Ans 1. It is a long story. Since childhood, I was a voracious reader. I remember that the first thing I used to do after coming back from school was not to eat lunch but to read the newspaper and I used to get 5 newspapers on Sunday. Food always came later although I used to be hungry as I never took a tiffin to school and never had money to buy anything from the canteen. I believe that I always cared more for my brain’s need for information than for my stomach’s need for food. Although I was always a top-ten student in school, I never had a nose for engineering, which was the in thing those days. I tried to get into hotel management, business studies, and the army (notwithstanding my average height [cleared the NDA written exam thrice]) but had to settle for an evening course in journalism at YMCA Delhi after the electronic journalism course at Aurobindo Institute did not start for lack of candidates! This was the early 1990s. The first job I got was as a subeditor at Vision Books where I toiled for 3 years and 8 months for a princely sum of Rs 3000/- (started at 2200/- in December 1995). In August 1999, I joined Techbooks (now Aptara) as a copyeditor (started at 5000/-) and was lucky to have Dr Anantharaman Venkataraman (Dr Venkat) as my boss. It is here that I got to know what copyediting is, read books on copyediting, and even had the audacity to write to Karen Judd listing out what I thought were errors in her book Copyediting: A Practical Guide. She was gracious enough to respond and clarify the points I had written about and thanked me and Dr Venkat in the next edition of her book. We were lucky to always have enough time on hand for reading (read manuals and usage guides and even made notes), training (classroom training by Dr Venkat), and work (whatever little used to trickle in during the initial period of our career. Later on we reached a situation wherein we had to take work home on Sundays too.) So, you can say that my love for reading led me to becoming an editor.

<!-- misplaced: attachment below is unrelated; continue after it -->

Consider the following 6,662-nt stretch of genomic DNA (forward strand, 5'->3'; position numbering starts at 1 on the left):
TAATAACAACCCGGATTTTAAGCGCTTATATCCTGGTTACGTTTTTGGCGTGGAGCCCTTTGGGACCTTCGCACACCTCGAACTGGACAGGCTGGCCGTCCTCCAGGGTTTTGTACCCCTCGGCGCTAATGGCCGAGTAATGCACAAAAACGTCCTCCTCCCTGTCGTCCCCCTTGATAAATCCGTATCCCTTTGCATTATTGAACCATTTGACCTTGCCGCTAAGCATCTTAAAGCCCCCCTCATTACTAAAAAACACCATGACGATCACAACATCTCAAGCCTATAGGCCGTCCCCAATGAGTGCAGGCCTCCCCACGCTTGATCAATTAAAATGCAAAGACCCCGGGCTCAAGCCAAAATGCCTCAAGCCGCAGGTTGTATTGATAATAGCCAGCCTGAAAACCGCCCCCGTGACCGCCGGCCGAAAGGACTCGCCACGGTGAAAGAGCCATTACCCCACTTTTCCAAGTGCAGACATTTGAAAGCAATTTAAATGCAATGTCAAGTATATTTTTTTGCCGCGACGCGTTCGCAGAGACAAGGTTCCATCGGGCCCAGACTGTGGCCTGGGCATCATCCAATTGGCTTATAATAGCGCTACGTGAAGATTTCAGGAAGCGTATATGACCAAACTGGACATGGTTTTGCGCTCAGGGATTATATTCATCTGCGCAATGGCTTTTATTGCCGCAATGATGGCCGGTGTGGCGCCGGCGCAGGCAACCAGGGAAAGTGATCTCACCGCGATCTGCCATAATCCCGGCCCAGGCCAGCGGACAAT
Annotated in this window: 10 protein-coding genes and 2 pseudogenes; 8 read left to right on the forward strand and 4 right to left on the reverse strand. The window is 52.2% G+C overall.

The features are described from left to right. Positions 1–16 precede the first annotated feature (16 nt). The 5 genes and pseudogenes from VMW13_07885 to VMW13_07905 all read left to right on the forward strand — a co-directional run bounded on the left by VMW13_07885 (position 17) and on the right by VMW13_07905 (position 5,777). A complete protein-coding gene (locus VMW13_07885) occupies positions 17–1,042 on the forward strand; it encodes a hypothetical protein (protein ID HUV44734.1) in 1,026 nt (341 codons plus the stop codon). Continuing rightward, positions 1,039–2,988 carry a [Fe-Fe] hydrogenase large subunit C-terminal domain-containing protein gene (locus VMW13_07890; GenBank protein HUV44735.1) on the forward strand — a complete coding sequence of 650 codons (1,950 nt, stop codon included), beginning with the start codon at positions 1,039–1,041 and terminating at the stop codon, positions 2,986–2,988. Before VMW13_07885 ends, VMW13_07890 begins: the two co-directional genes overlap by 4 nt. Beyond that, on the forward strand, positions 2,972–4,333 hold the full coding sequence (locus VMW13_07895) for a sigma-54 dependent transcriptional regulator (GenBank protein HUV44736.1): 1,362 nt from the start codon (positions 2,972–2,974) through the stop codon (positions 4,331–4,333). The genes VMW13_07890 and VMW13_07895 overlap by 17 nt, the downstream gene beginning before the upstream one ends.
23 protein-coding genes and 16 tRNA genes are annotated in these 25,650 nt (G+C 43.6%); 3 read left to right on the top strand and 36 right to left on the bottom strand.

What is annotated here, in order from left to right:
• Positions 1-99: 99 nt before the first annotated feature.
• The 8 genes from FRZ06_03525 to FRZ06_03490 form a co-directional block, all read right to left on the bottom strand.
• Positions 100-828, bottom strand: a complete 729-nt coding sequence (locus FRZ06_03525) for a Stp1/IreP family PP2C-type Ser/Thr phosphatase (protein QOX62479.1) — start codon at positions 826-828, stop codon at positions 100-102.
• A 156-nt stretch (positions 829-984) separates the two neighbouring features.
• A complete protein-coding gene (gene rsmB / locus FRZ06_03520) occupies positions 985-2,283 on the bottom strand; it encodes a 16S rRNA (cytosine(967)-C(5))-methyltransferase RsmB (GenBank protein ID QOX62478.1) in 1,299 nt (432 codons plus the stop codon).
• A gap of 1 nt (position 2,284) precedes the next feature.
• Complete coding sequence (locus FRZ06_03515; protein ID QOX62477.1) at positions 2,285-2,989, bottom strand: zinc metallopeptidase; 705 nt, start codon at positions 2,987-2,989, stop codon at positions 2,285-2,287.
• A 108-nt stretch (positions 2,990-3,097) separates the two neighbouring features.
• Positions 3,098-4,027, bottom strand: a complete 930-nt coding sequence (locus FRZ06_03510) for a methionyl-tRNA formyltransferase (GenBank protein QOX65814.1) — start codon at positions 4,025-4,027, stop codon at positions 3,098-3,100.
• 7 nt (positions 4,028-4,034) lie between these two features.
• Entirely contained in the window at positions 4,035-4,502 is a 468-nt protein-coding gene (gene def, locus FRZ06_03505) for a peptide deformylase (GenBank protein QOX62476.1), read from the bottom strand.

Q2. What levels (subjects) of editing do you offer? Vivek, what are your favourite genres to work with?